As a comment on the previous post highlighted, you’d better do your own research when dealing with any trade from flippe-floppe-flye, although that is true of any trade.
WNR as disclosed in their 10Q have numerous tidbits that should your thesis for a trade be the crack spread, really need to be looked at. As KTB in the comments indicated, WNR, for all intents and purposes do not hedge the crack spread – they wing it.
Refining. Our net sales fluctuate significantly with movements in refined product prices and the cost of crude oil and other feedstocks, all of which are commodities. The spread between crude oil and refined product prices is the primary factor affecting our earnings and cash flows from operations.
Another factor impacting our margins in recent years is the narrowing of the heavy light crude oil differential. Since the second quarter of 2009, the heavy light crude oil differential has narrowed significantly, particularly impacting our Yorktown refinery which, when operating, can process up to 100% of heavy crude oil. Narrowing of the heavy light crude oil differential can have significant negative impact on our Yorktown refining margins, as was the case during 2009 and 2010.
Other factors that impact our overall refinery gross margins are the sale of lower value products such as residuum and propane, particularly when crude costs are higher. In addition, our refinery gross margin is further reduced because our refinery product yield is less than our total refinery throughput volume
Our results of operations are also significantly affected by our refineries’ direct operating expenses, especially the cost of natural gas used for fuel and the cost of electricity. Natural gas prices have historically been volatile. Typically, electricity prices fluctuate with natural gas prices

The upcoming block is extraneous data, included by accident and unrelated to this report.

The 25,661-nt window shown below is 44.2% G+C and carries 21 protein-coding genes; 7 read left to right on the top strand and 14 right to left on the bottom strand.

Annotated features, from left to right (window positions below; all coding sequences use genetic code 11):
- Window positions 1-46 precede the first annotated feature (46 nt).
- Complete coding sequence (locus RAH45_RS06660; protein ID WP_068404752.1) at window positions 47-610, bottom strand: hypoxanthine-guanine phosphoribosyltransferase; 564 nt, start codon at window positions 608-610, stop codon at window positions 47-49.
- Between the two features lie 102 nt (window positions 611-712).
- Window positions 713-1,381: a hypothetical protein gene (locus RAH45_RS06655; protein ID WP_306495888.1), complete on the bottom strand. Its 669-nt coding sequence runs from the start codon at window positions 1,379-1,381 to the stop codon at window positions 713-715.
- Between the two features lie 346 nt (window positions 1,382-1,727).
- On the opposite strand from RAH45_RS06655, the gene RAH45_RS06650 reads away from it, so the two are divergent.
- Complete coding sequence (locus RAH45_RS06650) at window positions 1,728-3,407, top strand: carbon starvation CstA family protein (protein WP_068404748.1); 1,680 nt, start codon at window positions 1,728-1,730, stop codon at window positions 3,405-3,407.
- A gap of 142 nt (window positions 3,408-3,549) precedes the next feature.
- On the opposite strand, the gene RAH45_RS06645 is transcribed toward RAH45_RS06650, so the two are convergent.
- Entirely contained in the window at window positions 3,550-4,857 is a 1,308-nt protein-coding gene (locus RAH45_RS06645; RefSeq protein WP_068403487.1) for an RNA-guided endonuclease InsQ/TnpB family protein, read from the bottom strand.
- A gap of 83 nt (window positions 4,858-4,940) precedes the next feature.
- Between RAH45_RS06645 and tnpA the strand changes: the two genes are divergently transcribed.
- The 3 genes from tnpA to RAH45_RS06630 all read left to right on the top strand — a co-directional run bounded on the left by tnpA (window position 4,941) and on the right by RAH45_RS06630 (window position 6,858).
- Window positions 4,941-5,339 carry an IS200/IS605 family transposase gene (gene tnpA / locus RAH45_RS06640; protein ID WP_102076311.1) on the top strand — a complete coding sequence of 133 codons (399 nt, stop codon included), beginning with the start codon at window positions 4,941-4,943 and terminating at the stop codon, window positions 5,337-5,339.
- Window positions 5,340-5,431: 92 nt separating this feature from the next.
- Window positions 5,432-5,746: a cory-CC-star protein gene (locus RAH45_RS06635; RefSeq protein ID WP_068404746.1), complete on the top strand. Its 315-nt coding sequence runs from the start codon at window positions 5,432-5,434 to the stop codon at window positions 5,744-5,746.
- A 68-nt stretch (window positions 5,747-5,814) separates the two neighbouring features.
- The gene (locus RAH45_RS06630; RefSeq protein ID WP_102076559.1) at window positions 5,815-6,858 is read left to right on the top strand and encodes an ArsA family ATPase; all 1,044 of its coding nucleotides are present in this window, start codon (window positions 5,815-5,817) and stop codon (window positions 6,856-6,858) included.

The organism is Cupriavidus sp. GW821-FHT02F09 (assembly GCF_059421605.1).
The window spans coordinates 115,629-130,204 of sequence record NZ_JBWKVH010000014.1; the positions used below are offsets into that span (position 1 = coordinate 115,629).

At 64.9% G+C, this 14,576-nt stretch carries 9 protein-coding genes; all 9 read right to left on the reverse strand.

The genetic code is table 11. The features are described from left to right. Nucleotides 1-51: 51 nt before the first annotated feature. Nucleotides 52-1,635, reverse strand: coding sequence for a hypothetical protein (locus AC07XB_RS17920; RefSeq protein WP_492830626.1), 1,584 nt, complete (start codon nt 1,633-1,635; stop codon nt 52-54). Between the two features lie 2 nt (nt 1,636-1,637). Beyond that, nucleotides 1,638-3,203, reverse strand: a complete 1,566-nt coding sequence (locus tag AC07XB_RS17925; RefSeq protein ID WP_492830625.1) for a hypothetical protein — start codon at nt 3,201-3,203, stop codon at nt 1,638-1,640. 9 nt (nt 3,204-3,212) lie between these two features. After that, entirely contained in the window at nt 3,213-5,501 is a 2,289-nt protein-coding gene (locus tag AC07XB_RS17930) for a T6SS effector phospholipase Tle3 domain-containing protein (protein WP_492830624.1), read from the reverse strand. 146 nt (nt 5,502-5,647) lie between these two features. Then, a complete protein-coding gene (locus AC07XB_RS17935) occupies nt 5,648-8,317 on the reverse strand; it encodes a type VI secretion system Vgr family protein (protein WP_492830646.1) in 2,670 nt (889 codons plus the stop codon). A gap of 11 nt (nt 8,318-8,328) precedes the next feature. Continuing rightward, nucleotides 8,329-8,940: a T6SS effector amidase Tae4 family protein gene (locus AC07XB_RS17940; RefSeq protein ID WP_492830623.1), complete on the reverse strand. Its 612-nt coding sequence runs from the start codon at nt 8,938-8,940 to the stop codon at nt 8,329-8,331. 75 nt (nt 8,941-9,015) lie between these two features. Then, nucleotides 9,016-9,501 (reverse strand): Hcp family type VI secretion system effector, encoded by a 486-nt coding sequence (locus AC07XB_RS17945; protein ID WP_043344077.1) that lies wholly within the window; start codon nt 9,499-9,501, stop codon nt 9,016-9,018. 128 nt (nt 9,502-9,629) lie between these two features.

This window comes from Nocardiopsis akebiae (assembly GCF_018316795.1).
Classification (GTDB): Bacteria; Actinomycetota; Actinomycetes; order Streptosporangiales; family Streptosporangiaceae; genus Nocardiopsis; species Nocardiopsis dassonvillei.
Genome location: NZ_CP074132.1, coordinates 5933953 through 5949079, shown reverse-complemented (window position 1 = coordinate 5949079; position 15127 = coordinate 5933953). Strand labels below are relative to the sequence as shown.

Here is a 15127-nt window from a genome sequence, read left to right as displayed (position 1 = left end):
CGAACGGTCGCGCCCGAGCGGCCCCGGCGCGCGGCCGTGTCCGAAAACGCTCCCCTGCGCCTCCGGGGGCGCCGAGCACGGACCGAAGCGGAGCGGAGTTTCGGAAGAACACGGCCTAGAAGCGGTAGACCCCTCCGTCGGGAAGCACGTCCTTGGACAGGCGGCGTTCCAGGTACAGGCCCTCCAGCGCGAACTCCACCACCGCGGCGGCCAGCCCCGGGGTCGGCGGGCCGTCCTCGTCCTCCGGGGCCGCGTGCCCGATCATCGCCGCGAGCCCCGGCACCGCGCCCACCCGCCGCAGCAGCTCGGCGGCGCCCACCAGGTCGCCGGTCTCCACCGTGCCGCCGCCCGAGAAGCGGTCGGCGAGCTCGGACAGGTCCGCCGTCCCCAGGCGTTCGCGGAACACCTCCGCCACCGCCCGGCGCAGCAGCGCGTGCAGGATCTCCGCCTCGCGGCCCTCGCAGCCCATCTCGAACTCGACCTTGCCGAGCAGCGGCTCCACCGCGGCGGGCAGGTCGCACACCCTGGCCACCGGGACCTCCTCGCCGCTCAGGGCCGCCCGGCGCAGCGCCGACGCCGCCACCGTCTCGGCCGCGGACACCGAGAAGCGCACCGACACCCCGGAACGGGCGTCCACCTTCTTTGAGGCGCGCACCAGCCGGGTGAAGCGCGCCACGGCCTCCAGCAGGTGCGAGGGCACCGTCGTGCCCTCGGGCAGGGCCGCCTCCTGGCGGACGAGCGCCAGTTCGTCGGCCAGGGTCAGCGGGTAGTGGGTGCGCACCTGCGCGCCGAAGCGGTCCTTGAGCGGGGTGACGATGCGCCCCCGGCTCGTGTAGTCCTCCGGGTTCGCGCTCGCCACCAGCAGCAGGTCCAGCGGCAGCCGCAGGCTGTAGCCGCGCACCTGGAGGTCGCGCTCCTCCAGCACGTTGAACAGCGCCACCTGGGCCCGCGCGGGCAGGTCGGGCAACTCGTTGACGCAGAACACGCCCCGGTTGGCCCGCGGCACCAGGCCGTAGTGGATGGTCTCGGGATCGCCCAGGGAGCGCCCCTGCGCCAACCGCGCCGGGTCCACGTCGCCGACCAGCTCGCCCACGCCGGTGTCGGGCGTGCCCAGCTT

The nature of our business requires us to maintain substantial quantities of crude oil and refined product inventories. Because crude oil and refined products are commodities, we have no control over the changing market value of these inventories. Our inventory of crude oil and the majority of our refined products are valued at the lower of cost or market value under the last-in, first-out, or LIFO, inventory valuation methodology. If the market values of our inventories decline below our cost basis, we would record a write-down of our inventories resulting in a non-
cash charge to our cost of products sold. Market value declines during the year ended December 31, 2008 resulted in non-cash charges to our cost of products sold of $61.0 million. Under the LIFO inventory valuation method, this write-down is subject to recovery in future periods to the extent the market values of our inventories equal our cost basis relative to any LIFO inventory valuation write-downs previously recorded. Based on 2009 market conditions, we recorded non-cash recoveries of $61.0 million related to the 2008 LCM charges. In addition, due to the volatility in the price of crude oil and other blendstocks, we experienced fluctuations in our LIFO reserves between 2008 and 2009. We also experienced LIFO liquidations based on decreased levels in our inventories. These LIFO liquidations resulted in decreases in cost of products sold of $16.9 million and $9.4 million for the years ended December 31, 2010 and 2009, respectively, and an increase of $66.9 million in cost of products sold for the year ended December 31, 2008. See Note 5, Inventories , in the Notes to Consolidated Financial Statements included in this annual report for detailed information on the impact of LIFO inventory accounting